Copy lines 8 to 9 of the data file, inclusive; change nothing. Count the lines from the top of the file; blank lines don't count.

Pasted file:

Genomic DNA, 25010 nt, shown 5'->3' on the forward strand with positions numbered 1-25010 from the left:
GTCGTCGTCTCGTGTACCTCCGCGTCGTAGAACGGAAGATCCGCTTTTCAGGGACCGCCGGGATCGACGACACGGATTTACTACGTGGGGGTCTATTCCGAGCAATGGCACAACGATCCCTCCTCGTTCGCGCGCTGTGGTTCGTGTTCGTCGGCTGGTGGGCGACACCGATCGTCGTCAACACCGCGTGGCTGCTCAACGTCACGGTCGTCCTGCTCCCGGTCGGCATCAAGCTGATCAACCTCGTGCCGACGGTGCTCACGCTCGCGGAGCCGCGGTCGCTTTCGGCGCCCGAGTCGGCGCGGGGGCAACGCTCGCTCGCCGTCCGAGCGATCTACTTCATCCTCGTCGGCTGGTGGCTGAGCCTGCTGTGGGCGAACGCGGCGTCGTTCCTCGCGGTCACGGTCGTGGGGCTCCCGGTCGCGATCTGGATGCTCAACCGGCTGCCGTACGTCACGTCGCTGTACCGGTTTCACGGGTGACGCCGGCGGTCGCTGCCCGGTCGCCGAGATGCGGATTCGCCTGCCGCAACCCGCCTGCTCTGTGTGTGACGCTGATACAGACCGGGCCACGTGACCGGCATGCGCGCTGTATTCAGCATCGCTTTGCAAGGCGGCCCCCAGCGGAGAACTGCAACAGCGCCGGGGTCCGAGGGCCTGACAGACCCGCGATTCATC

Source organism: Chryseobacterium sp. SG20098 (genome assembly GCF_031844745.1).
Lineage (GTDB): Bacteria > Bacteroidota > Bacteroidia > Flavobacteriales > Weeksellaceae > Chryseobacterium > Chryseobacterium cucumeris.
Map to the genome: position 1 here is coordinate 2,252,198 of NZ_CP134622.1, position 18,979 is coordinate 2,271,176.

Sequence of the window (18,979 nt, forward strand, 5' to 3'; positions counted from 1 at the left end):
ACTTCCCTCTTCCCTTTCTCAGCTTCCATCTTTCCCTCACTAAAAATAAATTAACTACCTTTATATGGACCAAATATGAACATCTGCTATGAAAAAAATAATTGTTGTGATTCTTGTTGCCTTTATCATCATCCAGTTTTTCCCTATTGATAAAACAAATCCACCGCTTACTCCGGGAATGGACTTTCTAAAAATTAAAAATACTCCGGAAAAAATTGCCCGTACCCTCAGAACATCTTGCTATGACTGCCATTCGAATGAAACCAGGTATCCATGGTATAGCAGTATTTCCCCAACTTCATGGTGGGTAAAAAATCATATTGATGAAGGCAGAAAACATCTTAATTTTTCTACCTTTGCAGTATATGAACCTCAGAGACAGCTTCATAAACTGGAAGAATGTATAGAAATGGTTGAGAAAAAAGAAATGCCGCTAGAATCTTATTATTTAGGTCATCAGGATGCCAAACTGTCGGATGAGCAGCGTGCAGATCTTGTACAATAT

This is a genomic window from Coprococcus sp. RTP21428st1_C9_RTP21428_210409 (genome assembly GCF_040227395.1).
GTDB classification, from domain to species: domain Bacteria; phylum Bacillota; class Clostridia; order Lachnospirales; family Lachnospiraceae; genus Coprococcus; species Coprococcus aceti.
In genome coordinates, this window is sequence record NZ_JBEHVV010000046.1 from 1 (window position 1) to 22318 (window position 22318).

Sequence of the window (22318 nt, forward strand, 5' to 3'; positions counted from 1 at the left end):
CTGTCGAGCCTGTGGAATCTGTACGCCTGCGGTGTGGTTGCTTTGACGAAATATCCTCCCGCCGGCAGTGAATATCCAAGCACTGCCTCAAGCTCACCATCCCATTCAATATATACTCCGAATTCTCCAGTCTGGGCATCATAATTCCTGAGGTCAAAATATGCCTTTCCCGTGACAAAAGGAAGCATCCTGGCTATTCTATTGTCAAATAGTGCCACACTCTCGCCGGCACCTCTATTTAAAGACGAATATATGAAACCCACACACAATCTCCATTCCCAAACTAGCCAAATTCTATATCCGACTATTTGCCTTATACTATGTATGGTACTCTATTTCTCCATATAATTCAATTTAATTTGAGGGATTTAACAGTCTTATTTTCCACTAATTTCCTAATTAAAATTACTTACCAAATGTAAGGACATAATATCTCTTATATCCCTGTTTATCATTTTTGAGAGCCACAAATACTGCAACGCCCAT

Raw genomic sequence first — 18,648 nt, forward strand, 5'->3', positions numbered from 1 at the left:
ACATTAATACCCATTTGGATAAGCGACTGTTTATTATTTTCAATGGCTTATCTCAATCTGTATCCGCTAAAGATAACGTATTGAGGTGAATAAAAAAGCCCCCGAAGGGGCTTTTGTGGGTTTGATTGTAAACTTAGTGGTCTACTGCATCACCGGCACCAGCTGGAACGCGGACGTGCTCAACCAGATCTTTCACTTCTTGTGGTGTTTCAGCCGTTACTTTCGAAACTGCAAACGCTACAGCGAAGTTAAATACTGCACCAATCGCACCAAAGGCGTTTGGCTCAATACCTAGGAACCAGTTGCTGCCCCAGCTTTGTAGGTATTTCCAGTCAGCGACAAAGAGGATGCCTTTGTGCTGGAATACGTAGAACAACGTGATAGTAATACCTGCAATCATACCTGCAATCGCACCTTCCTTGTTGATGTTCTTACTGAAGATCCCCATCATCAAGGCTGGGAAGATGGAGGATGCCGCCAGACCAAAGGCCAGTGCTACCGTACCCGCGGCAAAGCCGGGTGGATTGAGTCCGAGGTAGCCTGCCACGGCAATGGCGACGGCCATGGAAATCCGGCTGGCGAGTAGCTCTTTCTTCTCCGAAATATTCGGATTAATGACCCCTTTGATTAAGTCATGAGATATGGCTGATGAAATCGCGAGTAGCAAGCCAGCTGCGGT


This is a genomic window from Coprococcus sp. RTP21428st1_C9_RTP21428_210409 (genome assembly GCF_040227395.1).
GTDB classification, from domain to species: domain Bacteria; phylum Bacillota; class Clostridia; order Lachnospirales; family Lachnospiraceae; genus Coprococcus; species Coprococcus aceti.